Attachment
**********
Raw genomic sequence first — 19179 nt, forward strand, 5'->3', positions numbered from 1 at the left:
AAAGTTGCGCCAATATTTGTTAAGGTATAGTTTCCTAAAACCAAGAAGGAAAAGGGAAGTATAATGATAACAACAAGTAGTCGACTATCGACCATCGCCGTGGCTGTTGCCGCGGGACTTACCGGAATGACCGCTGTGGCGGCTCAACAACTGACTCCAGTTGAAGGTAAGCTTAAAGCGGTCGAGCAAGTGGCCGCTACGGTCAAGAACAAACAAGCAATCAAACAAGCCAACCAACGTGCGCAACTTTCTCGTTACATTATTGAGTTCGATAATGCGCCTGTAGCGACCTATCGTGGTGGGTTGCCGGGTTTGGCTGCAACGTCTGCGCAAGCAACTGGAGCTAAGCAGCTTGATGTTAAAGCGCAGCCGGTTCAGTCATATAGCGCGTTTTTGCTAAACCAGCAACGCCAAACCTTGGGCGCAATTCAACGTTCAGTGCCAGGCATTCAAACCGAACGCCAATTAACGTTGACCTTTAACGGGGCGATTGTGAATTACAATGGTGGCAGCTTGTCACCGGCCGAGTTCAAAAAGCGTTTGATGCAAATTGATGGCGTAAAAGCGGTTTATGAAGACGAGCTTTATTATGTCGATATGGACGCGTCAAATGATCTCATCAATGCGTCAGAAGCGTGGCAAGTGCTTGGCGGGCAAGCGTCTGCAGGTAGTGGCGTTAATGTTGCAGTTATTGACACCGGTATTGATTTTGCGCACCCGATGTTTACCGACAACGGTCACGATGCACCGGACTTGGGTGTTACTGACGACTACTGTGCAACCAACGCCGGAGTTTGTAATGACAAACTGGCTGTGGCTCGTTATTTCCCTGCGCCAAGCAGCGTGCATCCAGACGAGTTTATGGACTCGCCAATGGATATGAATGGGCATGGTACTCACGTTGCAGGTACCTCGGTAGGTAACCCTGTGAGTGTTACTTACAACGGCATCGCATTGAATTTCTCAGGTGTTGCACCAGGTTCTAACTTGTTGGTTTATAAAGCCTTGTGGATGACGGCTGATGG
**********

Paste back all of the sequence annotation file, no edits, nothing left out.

Raw genomic sequence first — 19179 nt, forward strand, 5'->3', positions numbered from 1 at the left:
AAAGTTGCGCCAATATTTGTTAAGGTATAGTTTCCTAAAACCAAGAAGGAAAAGGGAAGTATAATGATAACAACAAGTAGTCGACTATCGACCATCGCCGTGGCTGTTGCCGCGGGACTTACCGGAATGACCGCTGTGGCGGCTCAACAACTGACTCCAGTTGAAGGTAAGCTTAAAGCGGTCGAGCAAGTGGCCGCTACGGTCAAGAACAAACAAGCAATCAAACAAGCCAACCAACGTGCGCAACTTTCTCGTTACATTATTGAGTTCGATAATGCGCCTGTAGCGACCTATCGTGGTGGGTTGCCGGGTTTGGCTGCAACGTCTGCGCAAGCAACTGGAGCTAAGCAGCTTGATGTTAAAGCGCAGCCGGTTCAGTCATATAGCGCGTTTTTGCTAAACCAGCAACGCCAAACCTTGGGCGCAATTCAACGTTCAGTGCCAGGCATTCAAACCGAACGCCAATTAACGTTGACCTTTAACGGGGCGATTGTGAATTACAATGGTGGCAGCTTGTCACCGGCCGAGTTCAAAAAGCGTTTGATGCAAATTGATGGCGTAAAAGCGGTTTATGAAGACGAGCTTTATTATGTCGATATGGACGCGTCAAATGATCTCATCAATGCGTCAGAAGCGTGGCAAGTGCTTGGCGGGCAAGCGTCTGCAGGTAGTGGCGTTAATGTTGCAGTTATTGACACCGGTATTGATTTTGCGCACCCGATGTTTACCGACAACGGTCACGATGCACCGGACTTGGGTGTTACTGACGACTACTGTGCAACCAACGCCGGAGTTTGTAATGACAAACTGGCTGTGGCTCGTTATTTCCCTGCGCCAAGCAGCGTGCATCCAGACGAGTTTATGGACTCGCCAATGGATATGAATGGGCATGGTACTCACGTTGCAGGTACCTCGGTAGGTAACCCTGTGAGTGTTACTTACAACGGCATCGCATTGAATTTCTCAGGTGTTGCACCAGGTTCTAACTTGTTGGTTTATAAAGCCTTGTGGATGACGGCTGATGG